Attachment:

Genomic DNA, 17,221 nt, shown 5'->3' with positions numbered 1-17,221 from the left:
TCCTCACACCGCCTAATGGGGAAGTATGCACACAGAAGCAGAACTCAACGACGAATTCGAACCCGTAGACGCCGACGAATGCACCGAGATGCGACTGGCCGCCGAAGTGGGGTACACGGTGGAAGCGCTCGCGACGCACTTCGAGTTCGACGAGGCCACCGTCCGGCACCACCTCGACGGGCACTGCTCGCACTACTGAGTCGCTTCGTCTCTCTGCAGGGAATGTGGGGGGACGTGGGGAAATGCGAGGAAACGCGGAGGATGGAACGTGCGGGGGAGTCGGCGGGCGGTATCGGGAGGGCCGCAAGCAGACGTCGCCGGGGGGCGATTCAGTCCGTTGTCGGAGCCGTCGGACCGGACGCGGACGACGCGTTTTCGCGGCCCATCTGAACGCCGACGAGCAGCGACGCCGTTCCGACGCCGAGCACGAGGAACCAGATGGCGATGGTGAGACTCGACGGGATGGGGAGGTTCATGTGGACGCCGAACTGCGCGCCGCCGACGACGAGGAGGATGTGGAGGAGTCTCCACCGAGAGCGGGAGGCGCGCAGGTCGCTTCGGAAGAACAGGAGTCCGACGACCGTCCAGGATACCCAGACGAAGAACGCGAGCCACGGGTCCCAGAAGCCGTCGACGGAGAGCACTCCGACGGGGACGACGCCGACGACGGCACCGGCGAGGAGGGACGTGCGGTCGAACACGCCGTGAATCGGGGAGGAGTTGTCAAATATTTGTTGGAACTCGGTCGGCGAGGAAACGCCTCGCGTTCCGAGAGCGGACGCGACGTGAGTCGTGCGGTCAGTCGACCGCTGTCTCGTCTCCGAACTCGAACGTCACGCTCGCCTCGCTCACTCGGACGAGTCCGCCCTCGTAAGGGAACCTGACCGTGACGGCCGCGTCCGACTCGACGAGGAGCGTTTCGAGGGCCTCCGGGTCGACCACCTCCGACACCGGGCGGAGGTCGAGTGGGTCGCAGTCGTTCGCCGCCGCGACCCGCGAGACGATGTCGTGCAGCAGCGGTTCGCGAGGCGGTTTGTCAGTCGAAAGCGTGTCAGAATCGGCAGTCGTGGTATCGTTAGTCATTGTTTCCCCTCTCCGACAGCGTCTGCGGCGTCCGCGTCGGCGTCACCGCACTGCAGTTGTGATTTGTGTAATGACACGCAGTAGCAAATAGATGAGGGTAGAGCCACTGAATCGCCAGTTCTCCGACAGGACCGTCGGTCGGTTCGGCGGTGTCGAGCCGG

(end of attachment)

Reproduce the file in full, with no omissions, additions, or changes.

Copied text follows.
Genomic DNA, 17,221 nt, shown 5'->3' with positions numbered 1-17,221 from the left:
TCCTCACACCGCCTAATGGGGAAGTATGCACACAGAAGCAGAACTCAACGACGAATTCGAACCCGTAGACGCCGACGAATGCACCGAGATGCGACTGGCCGCCGAAGTGGGGTACACGGTGGAAGCGCTCGCGACGCACTTCGAGTTCGACGAGGCCACCGTCCGGCACCACCTCGACGGGCACTGCTCGCACTACTGAGTCGCTTCGTCTCTCTGCAGGGAATGTGGGGGGACGTGGGGAAATGCGAGGAAACGCGGAGGATGGAACGTGCGGGGGAGTCGGCGGGCGGTATCGGGAGGGCCGCAAGCAGACGTCGCCGGGGGGCGATTCAGTCCGTTGTCGGAGCCGTCGGACCGGACGCGGACGACGCGTTTTCGCGGCCCATCTGAACGCCGACGAGCAGCGACGCCGTTCCGACGCCGAGCACGAGGAACCAGATGGCGATGGTGAGACTCGACGGGATGGGGAGGTTCATGTGGACGCCGAACTGCGCGCCGCCGACGACGAGGAGGATGTGGAGGAGTCTCCACCGAGAGCGGGAGGCGCGCAGGTCGCTTCGGAAGAACAGGAGTCCGACGACCGTCCAGGATACCCAGACGAAGAACGCGAGCCACGGGTCCCAGAAGCCGTCGACGGAGAGCACTCCGACGGGGACGACGCCGACGACGGCACCGGCGAGGAGGGACGTGCGGTCGAACACGCCGTGAATCGGGGAGGAGTTGTCAAATATTTGTTGGAACTCGGTCGGCGAGGAAACGCCTCGCGTTCCGAGAGCGGACGCGACGTGAGTCGTGCGGTCAGTCGACCGCTGTCTCGTCTCCGAACTCGAACGTCACGCTCGCCTCGCTCACTCGGACGAGTCCGCCCTCGTAAGGGAACCTGACCGTGACGGCCGCGTCCGACTCGACGAGGAGCGTTTCGAGGGCCTCCGGGTCGACCACCTCCGACACCGGGCGGAGGTCGAGTGGGTCGCAGTCGTTCGCCGCCGCGACCCGCGAGACGATGTCGTGCAGCAGCGGTTCGCGAGGCGGTTTGTCAGTCGAAAGCGTGTCAGAATCGGCAGTCGTGGTATCGTTAGTCATTGTTTCCCCTCTCCGACAGCGTCTGCGGCGTCCGCGTCGGCGTCACCGCACTGCAGTTGTGATTTGTGTAATGACACGCAGTAGCAAATAGATGAGGGTAGAGCCACTGAATCGCCAGTTCTCCGACAGGACCGTCGGTCGGTTCGGCGGTGTCGAGCCGG